First in an ongoing series. This series owes much to the Standard Catalog of Smith & Wesson. The book is a valuable resource for anyone interested in S&W products and especially the revolvers.
Broadly speaking, Smith & Wesson swing out cylinder (Hand Ejector) revolvers come in nine frame sizes. In order of increasing size, they are: M, I, Improved I, J, J Magnum, K, L, N, and X frame. The factory uses a separate system for lettering stainless steel frames but they are seldom used outside the factory so will not be used here. The most commonly encountered frame sizes today are the J and J Magnum. In the 20th Century, the K frame in various permutations became the dominant POlice revolver in the USA and many people can recognize it on sight. Prior to 1957, their revolvers were named. In 1957, the firm switched to a numbering system that is still in use today.
In the named models, evolutions of a particular model were referred to as 2nd Model, 3rd Model, etc. or 1st Change, 2nd Change, etc. Numbered models have the model number stamped on the frame inside the yoke. In the numbered models, a dash and numeral following the model number is part of the model designation, e.g., 38-2.
The M frame, the original Ladysmith, is a truly tiny revolver that was in production only until 1921. It was made in .22 Long (not Long Rifle) caliber and weighed 9.5 ounces. There is a rumor that it was discontinued because it was a favorite weapon of Ladies of the evening but this is unlikely. An enterprising manufacturer could probably reproduce this revolver with a dual firing pin of the sort used in the original Henry rimfire rifle and enjoy brisk sales.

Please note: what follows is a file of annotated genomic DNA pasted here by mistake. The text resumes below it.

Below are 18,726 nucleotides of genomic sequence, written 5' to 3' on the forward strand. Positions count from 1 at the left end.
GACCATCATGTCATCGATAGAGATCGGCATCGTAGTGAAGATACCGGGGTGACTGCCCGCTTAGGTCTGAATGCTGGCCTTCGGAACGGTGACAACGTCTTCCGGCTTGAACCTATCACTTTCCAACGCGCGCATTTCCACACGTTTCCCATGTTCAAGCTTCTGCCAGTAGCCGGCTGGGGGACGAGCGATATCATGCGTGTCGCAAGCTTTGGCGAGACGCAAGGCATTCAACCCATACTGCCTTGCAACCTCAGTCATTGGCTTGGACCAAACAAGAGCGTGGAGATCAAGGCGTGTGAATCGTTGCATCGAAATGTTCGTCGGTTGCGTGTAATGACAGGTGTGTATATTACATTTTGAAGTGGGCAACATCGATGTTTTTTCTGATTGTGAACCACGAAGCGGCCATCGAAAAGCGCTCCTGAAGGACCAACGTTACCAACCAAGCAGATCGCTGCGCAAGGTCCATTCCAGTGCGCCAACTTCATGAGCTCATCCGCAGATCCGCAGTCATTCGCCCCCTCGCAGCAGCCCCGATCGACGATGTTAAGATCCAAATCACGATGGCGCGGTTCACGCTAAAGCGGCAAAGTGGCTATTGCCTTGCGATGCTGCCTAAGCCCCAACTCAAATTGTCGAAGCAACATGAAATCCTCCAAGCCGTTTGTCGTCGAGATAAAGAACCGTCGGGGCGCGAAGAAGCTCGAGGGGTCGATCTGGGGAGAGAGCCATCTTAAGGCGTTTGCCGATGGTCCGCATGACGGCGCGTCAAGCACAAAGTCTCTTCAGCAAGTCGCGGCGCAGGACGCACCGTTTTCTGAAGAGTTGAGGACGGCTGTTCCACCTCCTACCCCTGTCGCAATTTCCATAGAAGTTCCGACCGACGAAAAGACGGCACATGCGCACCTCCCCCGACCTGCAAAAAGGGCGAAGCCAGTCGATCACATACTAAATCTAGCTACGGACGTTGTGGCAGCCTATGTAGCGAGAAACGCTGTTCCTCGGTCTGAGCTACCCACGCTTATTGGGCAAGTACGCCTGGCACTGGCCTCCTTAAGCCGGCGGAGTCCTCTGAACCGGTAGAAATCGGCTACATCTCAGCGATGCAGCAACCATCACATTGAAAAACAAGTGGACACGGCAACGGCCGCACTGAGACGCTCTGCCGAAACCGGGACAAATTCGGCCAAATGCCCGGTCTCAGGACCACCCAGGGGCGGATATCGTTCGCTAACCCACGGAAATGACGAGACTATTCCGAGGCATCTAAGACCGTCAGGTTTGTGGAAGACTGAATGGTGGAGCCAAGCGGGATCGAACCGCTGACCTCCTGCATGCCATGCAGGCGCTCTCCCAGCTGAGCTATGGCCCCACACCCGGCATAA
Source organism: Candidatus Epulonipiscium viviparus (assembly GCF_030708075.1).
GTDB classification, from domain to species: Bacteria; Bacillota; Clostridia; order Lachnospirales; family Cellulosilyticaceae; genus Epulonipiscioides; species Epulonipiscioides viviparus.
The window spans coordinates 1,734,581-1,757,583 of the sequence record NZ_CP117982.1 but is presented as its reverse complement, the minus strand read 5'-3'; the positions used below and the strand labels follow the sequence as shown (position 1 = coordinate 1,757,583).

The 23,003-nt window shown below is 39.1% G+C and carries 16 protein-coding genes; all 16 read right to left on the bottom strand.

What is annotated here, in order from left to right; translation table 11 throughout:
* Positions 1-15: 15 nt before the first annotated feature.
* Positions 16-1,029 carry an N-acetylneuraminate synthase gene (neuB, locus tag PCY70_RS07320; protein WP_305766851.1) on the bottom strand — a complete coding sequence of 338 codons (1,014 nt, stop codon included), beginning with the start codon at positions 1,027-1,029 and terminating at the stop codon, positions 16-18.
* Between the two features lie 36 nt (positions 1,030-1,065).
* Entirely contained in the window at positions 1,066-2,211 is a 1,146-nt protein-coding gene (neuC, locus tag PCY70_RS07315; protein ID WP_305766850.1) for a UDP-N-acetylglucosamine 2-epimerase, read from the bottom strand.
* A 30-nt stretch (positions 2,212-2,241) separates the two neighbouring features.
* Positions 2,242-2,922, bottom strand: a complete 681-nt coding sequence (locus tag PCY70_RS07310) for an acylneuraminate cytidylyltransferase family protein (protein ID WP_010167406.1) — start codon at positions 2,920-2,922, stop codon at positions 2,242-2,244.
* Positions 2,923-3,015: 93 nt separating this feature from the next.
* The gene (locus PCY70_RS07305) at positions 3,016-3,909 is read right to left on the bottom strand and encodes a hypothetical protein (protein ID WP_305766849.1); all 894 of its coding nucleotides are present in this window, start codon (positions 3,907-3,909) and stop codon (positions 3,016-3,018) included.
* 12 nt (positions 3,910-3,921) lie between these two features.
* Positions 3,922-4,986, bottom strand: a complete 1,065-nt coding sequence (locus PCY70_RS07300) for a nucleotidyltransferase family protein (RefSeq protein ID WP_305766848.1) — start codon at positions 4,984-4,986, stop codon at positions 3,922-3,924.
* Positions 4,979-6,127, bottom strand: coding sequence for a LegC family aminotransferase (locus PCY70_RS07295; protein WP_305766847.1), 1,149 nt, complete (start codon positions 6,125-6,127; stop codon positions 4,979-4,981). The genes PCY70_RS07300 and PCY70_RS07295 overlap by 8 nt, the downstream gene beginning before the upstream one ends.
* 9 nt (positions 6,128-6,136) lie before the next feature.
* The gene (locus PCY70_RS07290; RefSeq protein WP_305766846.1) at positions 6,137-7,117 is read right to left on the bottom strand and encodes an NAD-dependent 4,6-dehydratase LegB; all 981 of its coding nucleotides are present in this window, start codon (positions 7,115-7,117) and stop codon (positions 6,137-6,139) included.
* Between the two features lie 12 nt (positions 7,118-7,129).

The I frame was the original S&W swing out frame sized for the .32 caliber cartridge. The I frame was the first S&W revolver with a swing out cylinder; it was introduced in 1896 and became the first Hand Ejector purchased by a US POlice department, Jersey City, New Jersey. They were referred to as ‘Hand Ejectors’ because previous S&W revolvers were top breaks and ejected the cases automatically. Swing out cylinder revolvers require the user to manually eject the cases by pushing on the ejector rod, hence the name Hand Ejector.
Improved I frames have a very slightly larger frame opening than the I frame. The most noticeable feature of the Improved I frame was an engineering change from using a leaf type mainspring to a coil mainspring. The Improved I can be easily distinguished from the I because the Improved I lacks a screw (strain screw) at the bottom of the grip frame. Both the I and Improved I frame openings are too small for the .38 Special cartridge.
S&W developed the J frame in order to allow the use of the .38 Special in a revolver significantly smaller than the K frame, which had been in service for many years. The J frame continued the use of the coil mainspring of the Improved I frame but has an increased frame opening of 1.645 inches compared to the 1.515 frame opening of the Improved I frame.
The larger frame sizes will be covered in the next installment.
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